An effective and safe program for controlling parasites in horses should be planned well and guided by the veterinarian.
This article should not be the only basis for such a program; veterinary consultation still prevails.
Giving AbFen™ (Fenbendazole) purge involves deworming treatment in a multi-day regimen to specifically target different life stages of small strongyles or red worms, common and very destructible internal parasites in horses. Fenbendazole is a worming agent that belongs to the class of wormers called benzimidazoles and is the active ingredient of Abler’s product, AbFen™ ,Fenbendazole for Horses
Why should the control of small strongyles be included in your horse worming program?
Most parts of the US, in the months of October through May or June of the following year, your horse can be infected with small strongyles. When the third larval stage of these parasite are ingested from contaminated soil or water, infections may start to take place when treatment is not given. Third stage strongyle larvae cannot survive long enough during warm and dry months but they can tolerate cold weather very well. Large strongyles may be less significant of a threat compared to small strongyles, yet these two parasites undergo the same life cycle and are susceptible to the same class of equine dewormers.
Which among the products of Abler can successfully target strongyles?
Ivermectin (AbIver™) can be used to target strongyles in horses, including the migrating large strongyles; however, this product is not effective against the third stage strongyle larvae.
Fenbendazole fo horses, when given at double dose for five days, can be effective against all stages of the strongyles, including the third larval stage of small strongyles.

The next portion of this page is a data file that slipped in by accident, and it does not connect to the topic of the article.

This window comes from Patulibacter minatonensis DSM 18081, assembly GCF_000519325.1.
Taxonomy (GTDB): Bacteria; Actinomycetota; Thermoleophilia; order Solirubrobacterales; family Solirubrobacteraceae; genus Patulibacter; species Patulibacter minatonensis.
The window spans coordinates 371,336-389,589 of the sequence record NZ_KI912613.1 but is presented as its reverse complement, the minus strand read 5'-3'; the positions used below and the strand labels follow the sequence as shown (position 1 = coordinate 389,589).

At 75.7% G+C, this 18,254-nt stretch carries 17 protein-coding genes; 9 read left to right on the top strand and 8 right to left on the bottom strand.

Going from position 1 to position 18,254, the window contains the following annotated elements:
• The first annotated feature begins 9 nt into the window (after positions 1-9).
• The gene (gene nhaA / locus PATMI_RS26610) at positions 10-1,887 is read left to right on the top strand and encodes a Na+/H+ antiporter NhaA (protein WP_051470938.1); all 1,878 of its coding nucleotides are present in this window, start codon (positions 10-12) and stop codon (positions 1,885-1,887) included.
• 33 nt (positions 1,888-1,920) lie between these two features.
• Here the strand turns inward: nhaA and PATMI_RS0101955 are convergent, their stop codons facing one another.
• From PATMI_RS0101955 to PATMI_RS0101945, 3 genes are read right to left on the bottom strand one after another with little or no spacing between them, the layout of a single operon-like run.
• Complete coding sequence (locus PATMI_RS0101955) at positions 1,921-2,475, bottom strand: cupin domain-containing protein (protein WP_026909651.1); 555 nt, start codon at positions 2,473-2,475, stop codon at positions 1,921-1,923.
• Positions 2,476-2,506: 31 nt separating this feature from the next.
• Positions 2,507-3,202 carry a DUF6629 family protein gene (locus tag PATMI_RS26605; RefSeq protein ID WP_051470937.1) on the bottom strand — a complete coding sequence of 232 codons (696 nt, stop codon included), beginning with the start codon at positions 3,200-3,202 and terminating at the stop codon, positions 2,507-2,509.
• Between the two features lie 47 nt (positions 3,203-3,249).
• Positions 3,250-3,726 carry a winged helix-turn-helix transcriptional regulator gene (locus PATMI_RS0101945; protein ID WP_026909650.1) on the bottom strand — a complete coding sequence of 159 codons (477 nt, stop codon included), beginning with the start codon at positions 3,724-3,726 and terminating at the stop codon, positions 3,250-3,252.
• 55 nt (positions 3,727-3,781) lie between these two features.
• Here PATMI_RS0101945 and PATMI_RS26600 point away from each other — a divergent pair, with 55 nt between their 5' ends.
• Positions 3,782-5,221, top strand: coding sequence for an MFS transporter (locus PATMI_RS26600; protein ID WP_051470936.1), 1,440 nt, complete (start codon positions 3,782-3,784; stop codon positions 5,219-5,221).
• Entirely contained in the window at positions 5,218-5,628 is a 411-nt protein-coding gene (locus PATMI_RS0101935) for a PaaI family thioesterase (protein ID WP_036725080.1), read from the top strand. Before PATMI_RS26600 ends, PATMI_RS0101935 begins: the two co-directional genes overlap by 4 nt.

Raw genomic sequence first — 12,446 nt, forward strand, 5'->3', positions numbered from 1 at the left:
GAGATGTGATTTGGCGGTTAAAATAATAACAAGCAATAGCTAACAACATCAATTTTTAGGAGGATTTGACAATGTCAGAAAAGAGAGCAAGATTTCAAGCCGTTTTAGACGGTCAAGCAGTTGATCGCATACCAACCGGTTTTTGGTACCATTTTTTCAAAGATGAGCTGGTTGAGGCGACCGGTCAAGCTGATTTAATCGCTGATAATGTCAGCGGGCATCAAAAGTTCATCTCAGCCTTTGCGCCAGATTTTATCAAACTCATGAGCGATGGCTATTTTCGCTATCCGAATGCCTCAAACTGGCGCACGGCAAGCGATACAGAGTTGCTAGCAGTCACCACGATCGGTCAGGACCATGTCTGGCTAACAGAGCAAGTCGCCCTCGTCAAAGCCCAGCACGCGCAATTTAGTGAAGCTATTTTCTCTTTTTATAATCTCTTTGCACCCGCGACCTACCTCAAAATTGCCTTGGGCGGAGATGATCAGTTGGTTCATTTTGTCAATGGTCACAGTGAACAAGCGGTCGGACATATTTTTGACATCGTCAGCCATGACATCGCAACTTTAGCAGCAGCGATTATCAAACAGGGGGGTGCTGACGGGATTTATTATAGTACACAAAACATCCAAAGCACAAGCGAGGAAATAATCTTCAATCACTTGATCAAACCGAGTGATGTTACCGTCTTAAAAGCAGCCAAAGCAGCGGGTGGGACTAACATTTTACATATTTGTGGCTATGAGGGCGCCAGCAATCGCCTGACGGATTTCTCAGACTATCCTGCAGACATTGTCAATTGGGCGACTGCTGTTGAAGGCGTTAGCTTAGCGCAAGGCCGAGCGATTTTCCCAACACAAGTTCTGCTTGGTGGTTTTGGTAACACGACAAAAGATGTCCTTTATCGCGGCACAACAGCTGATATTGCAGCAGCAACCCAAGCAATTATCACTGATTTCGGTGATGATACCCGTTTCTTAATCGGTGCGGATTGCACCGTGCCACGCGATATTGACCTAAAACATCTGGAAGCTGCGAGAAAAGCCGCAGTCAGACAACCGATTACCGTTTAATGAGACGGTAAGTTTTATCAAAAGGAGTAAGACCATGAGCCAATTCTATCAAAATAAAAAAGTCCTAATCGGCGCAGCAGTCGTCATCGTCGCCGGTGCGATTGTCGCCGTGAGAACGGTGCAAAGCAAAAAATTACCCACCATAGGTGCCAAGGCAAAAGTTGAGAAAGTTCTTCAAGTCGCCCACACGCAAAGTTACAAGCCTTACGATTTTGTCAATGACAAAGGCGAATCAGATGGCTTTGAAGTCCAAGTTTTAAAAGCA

Purge deworming with AbFen™ means giving a double dose of the wormer every day for 5 days straight. AbFen™ is a conveniently packed sachet that contains fenbendazole granules (2250mg) enough to dose a 300kg (660lb) horse.
Will it not be toxic to give a horse a double-dose worming agent?
Older equine dewormers (i.e. trichlorphon) were actually toxic when given on a double dose. However, newer dewormers like fenbendazole can be given 50 times (and even more) the normal dose without causing toxicity.
If you don’t know if your horse has been dewormed before, you may give a single dose of ivermectin a couple of weeks prior to purge worming with AbFen™. Too many parasites being killed off in one go with the multi-day regimen and can cause inflammatory reactions. Therefore, it is important to reduce parasite population before purge worming. For best worming tactics, consult your veterinarian.
Purge worming with AbFen™ can be done any time but the best time would be around March or November, in favor of the climatic conditions of the United States. Resistance to fenbendazole has been reported in some areas so it’s better to consult your veterinarian regarding the horse worming program that satisfies the climatic conditions in your area.